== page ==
RV show sets up camp for 50th year
One chilly winter day, the doors of the old Michigan Light Guard Armory on Eight Mile opened on a rather costly experiment: the first Detroit Camper and RV Show.
It was 1966, the year of the Gemini space mission, the first Pampers diapers, the mini-skirt and 32-cents-a-gallon gasoline.
Dealers of motor homes, pop-ups and everything in between had displayed a few models previously at outdoor sports and boat shows, but the notion of an expo devoted entirely to RVs was new.
“It was a great risk at the time,” recalls Bill Garpow, then the assistant executive director of show promoter, the Michigan Association of Recreation Vehicles and Campgrounds. “We had no idea what was going to happen.”
What happened was that Metro Detroit residents thronged the 300,000-square-foot building, eager to tour the 250 campers and motorhomes on display.
“The temperature was in the teens outside, but with all those people it got so hot in there we had to turn off the heat and open the windows,” recalls Garpow, who went on to spend 40 years in the RV trade group industry and now lives in Brunswick, Ga. “The State Police came to us and said the lines of cars waiting to get in were blocking traffic all the way back to Woodward.
“We said, ‘Well, what do you expect us to do about it?’ ”
Over the course of the 10-day show, about 100,000 people toured the exhibits. Towable trailers — whose parentage dates to the Covered Wagon Company in Mount Clemens — had been used for much of the century, but motorized RVs were just coming into vogue. That’s the year, for example, the first Winnebago rolled off the line in Forest City, Iowa, and the VW Bus — already a teenager with its inception in 1950 — was being adopted as a hippie icon.
Fifty years after the first outing, the Detroit Camper and RV Show is going strong. About the same number of vehicles will be on display and their prices tags are a bit higher than five decades ago. Some luxury “diesel pushers” sport 500-horsepower engines and half-million-dollar stickers.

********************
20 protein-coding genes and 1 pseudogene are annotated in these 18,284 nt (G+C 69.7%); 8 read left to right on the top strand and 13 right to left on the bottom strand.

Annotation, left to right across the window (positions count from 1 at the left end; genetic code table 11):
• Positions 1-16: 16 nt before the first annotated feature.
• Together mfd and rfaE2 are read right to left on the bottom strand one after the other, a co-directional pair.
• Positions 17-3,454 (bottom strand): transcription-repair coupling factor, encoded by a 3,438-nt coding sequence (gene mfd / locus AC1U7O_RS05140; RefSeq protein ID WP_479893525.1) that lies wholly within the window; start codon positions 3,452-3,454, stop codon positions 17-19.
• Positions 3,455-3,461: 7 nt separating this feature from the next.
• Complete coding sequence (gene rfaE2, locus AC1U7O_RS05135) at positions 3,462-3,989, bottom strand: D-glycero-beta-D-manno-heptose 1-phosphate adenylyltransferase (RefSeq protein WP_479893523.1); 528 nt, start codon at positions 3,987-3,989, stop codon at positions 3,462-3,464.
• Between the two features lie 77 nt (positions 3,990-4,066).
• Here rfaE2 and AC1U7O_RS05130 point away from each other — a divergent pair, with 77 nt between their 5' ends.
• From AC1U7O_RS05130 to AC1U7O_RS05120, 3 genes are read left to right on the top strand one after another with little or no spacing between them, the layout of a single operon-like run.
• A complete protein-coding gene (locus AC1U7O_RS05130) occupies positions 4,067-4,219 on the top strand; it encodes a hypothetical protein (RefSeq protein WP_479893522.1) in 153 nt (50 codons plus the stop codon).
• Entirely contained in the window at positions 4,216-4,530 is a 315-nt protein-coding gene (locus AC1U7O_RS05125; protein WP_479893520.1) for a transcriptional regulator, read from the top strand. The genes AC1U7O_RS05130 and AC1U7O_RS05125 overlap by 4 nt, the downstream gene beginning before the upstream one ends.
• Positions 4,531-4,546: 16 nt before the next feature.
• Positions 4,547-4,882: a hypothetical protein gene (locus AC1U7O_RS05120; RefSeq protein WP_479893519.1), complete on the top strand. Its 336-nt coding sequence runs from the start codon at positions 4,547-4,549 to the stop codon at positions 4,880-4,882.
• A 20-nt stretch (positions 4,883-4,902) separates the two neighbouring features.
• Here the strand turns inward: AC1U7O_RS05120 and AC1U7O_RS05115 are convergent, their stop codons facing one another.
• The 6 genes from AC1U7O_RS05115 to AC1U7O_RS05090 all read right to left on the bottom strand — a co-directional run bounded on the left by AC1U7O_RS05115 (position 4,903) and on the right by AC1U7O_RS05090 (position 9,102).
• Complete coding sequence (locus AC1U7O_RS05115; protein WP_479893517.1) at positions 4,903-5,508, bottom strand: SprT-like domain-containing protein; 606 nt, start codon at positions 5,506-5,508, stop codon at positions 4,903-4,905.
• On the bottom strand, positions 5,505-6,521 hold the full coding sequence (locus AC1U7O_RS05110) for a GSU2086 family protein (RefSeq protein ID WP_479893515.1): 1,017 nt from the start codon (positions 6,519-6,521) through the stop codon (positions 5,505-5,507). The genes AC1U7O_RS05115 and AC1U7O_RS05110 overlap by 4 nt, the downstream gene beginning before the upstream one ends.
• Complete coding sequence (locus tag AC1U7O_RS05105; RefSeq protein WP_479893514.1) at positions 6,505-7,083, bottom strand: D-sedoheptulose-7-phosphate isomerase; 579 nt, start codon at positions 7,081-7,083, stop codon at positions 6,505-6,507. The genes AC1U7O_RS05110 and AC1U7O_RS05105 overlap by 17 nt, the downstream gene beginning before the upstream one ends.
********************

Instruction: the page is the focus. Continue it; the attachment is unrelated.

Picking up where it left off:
But vestiges of the early days live on, not only in nostalgia. Many of Michigan’s 89 RV dealers were kids helping out in dad’s dealership in the 1960s and beyond, said MARVAC Executive Director Tim DeWitt.
“I’d say about half the dealers in the Novi show started out sweeping floors for mom and dad, and now they are running the business,” he said. He’s revved up for a robust turnout and the challenge of moving 250 RVs into the expo center on Super Bowl Sunday.
“We’re expecting a gangbuster 50th show,” DeWitt said. “It’s not just a plus for our dealers, but a great economic indicator for campground operators, suppliers and manufacturers.”
Garpow has a basic explanation for the popularity of the show: “It’s cold, it’s the middle of winter — and it’s a great time to come out and dream.”
If you go
What:50th Annual Detroit Camper and RV Show
When: 2-9 p.m. Feb. 10-12; 11 a.m.-9 p.m. Feb. 13; 11 a.m.-6 p.m. Feb. 14
Where: Suburban Collection Showplace in Novi
Cost: $10 for age 13 and up; $9 for seniors; free for kids 12 and under
More information: www.marvac.org